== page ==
The New York Times reports:
Bribery [in China] has become so rife that Xi Jinping devoted his first speech after being named the Communist Party’s new leader this month to warning the Politburo that corruption could lead to the collapse of the party and the state if left unchecked. Indeed, ordinary Chinese have become inured to a certain level of official malfeasance in business and politics.In one respect, this is just an example of basic economics--if there is an artificial price ceiling, but the intersection of the supply and demand curves are higher than the price ceiling, one method of balancing out the inequality is some hidden cost. Often, it will be bribes, "favors," "gifts," alumni donations, etc. Thus, government imposed price ceilings, so beloved of socialist societies, will inevitably produce either shortfalls in supplies or corruption, and generally both.
But the lack of integrity among educators and school administrators is especially dispiriting, said Li Mao, an educational consultant in Beijing. “It’s much more upsetting when it happens with teachers because our expectations of them are so much higher,” he said.
Affluent parents in the United States and around the world commonly seek to provide their children every advantage, of course, including paying for tutors and test preparation courses, and sometimes turning to private schools willing to accept wealthy students despite poor grades.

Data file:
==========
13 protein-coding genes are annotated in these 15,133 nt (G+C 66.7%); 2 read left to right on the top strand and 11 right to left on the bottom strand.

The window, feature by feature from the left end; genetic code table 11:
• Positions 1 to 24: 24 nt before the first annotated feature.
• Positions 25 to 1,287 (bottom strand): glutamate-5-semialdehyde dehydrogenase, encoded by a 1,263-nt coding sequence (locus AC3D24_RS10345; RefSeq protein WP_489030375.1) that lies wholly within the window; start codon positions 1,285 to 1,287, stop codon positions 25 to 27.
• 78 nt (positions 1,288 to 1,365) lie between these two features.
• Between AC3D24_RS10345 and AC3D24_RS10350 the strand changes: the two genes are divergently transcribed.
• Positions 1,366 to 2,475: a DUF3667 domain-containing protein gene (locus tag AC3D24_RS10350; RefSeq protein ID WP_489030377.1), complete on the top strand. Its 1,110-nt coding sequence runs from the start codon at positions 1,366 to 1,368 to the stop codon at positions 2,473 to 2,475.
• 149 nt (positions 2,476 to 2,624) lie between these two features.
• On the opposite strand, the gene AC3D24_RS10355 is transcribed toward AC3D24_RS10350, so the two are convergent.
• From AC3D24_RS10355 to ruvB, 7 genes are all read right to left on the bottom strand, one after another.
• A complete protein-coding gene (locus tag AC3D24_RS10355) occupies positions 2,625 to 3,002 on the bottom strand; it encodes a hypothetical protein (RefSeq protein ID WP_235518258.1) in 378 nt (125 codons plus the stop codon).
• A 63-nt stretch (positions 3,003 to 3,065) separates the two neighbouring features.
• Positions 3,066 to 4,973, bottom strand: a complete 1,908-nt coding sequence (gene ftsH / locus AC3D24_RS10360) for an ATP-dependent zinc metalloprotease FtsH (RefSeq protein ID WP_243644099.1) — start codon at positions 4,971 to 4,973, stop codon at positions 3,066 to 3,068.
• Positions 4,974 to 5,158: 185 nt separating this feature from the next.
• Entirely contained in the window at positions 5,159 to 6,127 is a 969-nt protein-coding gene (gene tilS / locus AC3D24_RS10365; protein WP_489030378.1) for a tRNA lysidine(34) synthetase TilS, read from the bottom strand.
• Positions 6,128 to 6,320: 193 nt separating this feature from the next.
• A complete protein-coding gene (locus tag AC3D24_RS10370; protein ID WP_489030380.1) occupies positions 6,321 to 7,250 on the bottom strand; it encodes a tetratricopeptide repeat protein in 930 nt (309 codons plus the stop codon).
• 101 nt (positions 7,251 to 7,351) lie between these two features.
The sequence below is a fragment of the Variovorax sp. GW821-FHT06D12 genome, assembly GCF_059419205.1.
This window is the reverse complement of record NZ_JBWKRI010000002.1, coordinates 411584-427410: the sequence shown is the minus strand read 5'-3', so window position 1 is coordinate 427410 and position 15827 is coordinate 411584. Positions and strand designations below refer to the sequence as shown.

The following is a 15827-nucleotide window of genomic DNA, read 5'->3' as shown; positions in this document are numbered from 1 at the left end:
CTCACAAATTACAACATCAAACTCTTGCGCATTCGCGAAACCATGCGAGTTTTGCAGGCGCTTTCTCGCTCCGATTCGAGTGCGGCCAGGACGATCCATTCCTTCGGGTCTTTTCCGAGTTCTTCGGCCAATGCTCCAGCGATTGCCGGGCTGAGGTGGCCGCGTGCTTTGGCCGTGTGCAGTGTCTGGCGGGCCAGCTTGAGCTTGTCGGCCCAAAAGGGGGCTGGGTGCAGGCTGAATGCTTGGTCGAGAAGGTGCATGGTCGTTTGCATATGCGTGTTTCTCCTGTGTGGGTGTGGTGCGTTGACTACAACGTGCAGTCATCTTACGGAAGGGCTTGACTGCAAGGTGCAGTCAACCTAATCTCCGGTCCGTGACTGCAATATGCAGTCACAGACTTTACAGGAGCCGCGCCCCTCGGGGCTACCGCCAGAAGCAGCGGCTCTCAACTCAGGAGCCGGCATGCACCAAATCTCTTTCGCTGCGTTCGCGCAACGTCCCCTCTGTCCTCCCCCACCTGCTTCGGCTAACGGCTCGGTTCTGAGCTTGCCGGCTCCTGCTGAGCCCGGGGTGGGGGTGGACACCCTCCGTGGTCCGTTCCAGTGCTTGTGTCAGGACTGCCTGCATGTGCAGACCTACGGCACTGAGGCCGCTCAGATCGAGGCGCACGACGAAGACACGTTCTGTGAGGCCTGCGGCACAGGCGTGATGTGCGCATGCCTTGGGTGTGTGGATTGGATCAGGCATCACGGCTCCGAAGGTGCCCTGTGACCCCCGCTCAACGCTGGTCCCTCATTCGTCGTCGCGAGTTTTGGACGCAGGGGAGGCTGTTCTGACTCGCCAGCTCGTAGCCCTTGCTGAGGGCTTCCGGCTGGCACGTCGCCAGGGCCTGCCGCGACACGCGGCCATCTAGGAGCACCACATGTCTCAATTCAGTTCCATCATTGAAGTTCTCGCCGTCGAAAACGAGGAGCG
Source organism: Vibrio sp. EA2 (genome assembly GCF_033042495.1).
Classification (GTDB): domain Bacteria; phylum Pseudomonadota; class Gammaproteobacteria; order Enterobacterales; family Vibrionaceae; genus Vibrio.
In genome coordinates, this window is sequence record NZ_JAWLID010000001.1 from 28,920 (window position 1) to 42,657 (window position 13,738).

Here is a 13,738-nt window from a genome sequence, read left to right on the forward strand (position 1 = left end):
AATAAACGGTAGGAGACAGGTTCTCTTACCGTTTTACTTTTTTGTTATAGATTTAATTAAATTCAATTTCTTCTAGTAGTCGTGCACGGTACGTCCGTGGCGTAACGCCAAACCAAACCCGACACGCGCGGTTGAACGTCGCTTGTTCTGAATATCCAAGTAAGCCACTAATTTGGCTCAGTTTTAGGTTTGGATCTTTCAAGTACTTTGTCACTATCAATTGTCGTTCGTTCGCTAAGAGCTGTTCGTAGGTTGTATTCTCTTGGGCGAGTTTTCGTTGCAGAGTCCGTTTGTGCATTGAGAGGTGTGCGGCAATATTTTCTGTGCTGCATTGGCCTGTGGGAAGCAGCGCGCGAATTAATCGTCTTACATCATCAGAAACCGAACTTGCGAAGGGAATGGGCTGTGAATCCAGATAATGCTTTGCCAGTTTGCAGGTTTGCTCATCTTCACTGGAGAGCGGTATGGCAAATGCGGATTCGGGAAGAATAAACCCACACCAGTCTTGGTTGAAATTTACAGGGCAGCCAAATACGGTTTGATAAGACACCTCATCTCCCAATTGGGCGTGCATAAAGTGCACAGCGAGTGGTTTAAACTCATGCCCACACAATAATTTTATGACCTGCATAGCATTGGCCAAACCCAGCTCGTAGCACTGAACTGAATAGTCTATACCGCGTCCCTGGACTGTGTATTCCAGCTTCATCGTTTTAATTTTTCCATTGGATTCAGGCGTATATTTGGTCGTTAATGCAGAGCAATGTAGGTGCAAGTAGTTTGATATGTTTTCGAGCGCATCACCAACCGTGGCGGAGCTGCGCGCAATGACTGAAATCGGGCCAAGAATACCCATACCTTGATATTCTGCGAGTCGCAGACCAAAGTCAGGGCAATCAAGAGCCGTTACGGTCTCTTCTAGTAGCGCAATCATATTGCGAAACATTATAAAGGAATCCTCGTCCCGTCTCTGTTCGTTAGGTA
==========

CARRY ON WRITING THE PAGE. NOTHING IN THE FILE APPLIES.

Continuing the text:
But critics say China’s state-run education system — promoted as the hallmark of Communist meritocracy — is being overrun by bribery and cronyism. Such corruption has broadened the gulf between the haves and have-nots as Chinese families see their hopes for the future sold to the highest bidder.
“Corruption is pervasive in every part of Chinese society, and education is no exception,” Mr. Li said.
It begins even before the first day of school as the competition for admission to elite schools has created a lucrative side business for school officials and those connected to them.
. . . Government officials have also found a way to game the system. The 21st Century Business Herald, a state-run newspaper, reported that powerful agencies and state-owned enterprises frequently donated to top schools under what is known as a “joint development” policy. In exchange, education reformers say, the children of their employees are given an admissions advantage.
The same practice has been taken up by private companies that provide “corporate sponsorships” to top schools.
. . . Some parents have found that the only way to preserve any integrity is to reject a Chinese education altogether. Disgusted by the endemic bribery, Wang Ping, 37, a bar owner in Beijing, decided to send her son abroad for his education. In August, she wept as she waved goodbye to her only child, whom she had enrolled at a public high school in Iowa.
“China’s education system is unfair to children from the very beginning of their lives,” she said. “I don’t want my son to have anything more to do with it.”
In another respect, this story is yet another example of how wealth is always self-reinforcing by limiting the best education to those with the most money. Of course, the purpose of socialism has never been to produce equality, but to replace one aristocracy with another.